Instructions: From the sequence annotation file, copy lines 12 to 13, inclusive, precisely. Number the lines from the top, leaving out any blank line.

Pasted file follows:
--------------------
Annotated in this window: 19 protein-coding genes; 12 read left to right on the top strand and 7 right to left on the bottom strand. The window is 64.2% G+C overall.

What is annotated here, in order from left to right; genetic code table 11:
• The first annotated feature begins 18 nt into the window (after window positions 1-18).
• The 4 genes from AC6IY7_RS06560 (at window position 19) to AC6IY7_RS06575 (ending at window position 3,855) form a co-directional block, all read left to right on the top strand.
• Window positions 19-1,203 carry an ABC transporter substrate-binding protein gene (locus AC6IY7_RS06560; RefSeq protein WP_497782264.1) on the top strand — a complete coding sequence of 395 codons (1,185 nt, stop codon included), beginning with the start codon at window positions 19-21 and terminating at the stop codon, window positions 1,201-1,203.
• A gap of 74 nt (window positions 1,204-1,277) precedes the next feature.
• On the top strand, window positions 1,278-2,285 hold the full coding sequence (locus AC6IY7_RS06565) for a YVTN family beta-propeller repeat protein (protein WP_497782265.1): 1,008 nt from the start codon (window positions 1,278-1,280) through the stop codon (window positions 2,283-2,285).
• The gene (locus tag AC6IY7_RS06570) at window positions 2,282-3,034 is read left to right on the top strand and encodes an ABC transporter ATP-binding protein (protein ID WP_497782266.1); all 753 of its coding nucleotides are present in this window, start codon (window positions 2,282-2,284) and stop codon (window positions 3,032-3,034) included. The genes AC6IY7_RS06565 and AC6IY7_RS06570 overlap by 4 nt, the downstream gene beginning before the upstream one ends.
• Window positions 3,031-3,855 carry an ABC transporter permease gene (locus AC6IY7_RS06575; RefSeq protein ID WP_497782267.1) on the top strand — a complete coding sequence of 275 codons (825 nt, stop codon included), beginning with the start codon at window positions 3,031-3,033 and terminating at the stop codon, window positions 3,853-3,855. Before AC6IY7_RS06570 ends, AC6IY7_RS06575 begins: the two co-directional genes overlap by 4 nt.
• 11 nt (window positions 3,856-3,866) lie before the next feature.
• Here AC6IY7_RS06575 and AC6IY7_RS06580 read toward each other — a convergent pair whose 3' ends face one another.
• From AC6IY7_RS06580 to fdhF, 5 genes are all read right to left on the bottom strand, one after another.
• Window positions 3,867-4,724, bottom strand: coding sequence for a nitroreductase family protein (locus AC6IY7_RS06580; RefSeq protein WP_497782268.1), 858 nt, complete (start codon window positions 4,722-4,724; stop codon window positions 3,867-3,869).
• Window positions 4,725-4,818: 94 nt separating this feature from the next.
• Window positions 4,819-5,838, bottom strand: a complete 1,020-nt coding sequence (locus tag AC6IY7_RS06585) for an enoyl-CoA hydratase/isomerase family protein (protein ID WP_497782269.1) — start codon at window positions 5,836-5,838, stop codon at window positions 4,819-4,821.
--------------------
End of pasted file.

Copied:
• From AC6IY7_RS06580 to fdhF, 5 genes are all read right to left on the bottom strand, one after another.
• Window positions 3,867-4,724, bottom strand: coding sequence for a nitroreductase family protein (locus AC6IY7_RS06580; RefSeq protein WP_497782268.1), 858 nt, complete (start codon window positions 4,722-4,724; stop codon window positions 3,867-3,869).